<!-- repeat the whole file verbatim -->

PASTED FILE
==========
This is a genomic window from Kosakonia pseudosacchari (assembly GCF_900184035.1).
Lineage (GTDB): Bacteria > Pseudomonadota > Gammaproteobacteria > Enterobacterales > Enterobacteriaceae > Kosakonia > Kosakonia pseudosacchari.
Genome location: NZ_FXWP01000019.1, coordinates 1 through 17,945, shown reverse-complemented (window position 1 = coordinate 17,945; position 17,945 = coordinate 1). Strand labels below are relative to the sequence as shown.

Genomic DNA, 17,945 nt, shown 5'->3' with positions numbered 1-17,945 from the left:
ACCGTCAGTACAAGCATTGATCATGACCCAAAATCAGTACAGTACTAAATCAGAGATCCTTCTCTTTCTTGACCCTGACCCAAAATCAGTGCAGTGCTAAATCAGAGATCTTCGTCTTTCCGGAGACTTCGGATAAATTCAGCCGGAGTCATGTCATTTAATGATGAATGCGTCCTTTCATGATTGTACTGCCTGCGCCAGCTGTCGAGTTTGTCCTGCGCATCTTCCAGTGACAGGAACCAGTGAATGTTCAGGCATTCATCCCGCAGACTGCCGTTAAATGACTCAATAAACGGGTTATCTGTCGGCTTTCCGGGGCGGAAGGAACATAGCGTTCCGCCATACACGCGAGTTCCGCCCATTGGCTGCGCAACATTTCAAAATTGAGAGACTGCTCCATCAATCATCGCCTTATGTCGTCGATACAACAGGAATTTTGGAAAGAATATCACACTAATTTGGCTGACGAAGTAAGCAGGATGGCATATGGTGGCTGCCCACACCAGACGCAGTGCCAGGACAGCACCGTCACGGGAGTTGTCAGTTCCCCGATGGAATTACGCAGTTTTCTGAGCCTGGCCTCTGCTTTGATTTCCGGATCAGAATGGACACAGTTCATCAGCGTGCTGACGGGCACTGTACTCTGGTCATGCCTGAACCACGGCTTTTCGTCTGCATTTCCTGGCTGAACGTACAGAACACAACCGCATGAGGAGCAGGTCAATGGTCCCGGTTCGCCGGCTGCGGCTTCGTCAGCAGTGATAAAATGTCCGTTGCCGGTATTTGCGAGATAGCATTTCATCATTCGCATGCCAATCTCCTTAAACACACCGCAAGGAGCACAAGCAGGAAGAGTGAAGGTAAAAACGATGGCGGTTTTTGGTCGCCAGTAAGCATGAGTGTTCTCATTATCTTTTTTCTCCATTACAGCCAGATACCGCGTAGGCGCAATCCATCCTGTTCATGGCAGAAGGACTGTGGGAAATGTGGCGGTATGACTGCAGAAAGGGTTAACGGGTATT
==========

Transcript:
This is a genomic window from Kosakonia pseudosacchari (assembly GCF_900184035.1).
Lineage (GTDB): Bacteria > Pseudomonadota > Gammaproteobacteria > Enterobacterales > Enterobacteriaceae > Kosakonia > Kosakonia pseudosacchari.
Genome location: NZ_FXWP01000019.1, coordinates 1 through 17,945, shown reverse-complemented (window position 1 = coordinate 17,945; position 17,945 = coordinate 1). Strand labels below are relative to the sequence as shown.

Genomic DNA, 17,945 nt, shown 5'->3' with positions numbered 1-17,945 from the left:
ACCGTCAGTACAAGCATTGATCATGACCCAAAATCAGTACAGTACTAAATCAGAGATCCTTCTCTTTCTTGACCCTGACCCAAAATCAGTGCAGTGCTAAATCAGAGATCTTCGTCTTTCCGGAGACTTCGGATAAATTCAGCCGGAGTCATGTCATTTAATGATGAATGCGTCCTTTCATGATTGTACTGCCTGCGCCAGCTGTCGAGTTTGTCCTGCGCATCTTCCAGTGACAGGAACCAGTGAATGTTCAGGCATTCATCCCGCAGACTGCCGTTAAATGACTCAATAAACGGGTTATCTGTCGGCTTTCCGGGGCGGAAGGAACATAGCGTTCCGCCATACACGCGAGTTCCGCCCATTGGCTGCGCAACATTTCAAAATTGAGAGACTGCTCCATCAATCATCGCCTTATGTCGTCGATACAACAGGAATTTTGGAAAGAATATCACACTAATTTGGCTGACGAAGTAAGCAGGATGGCATATGGTGGCTGCCCACACCAGACGCAGTGCCAGGACAGCACCGTCACGGGAGTTGTCAGTTCCCCGATGGAATTACGCAGTTTTCTGAGCCTGGCCTCTGCTTTGATTTCCGGATCAGAATGGACACAGTTCATCAGCGTGCTGACGGGCACTGTACTCTGGTCATGCCTGAACCACGGCTTTTCGTCTGCATTTCCTGGCTGAACGTACAGAACACAACCGCATGAGGAGCAGGTCAATGGTCCCGGTTCGCCGGCTGCGGCTTCGTCAGCAGTGATAAAATGTCCGTTGCCGGTATTTGCGAGATAGCATTTCATCATTCGCATGCCAATCTCCTTAAACACACCGCAAGGAGCACAAGCAGGAAGAGTGAAGGTAAAAACGATGGCGGTTTTTGGTCGCCAGTAAGCATGAGTGTTCTCATTATCTTTTTTCTCCATTACAGCCAGATACCGCGTAGGCGCAATCCATCCTGTTCATGGCAGAAGGACTGTGGGAAATGTGGCGGTATGACTGCAGAAAGGGTTAACGGGTATT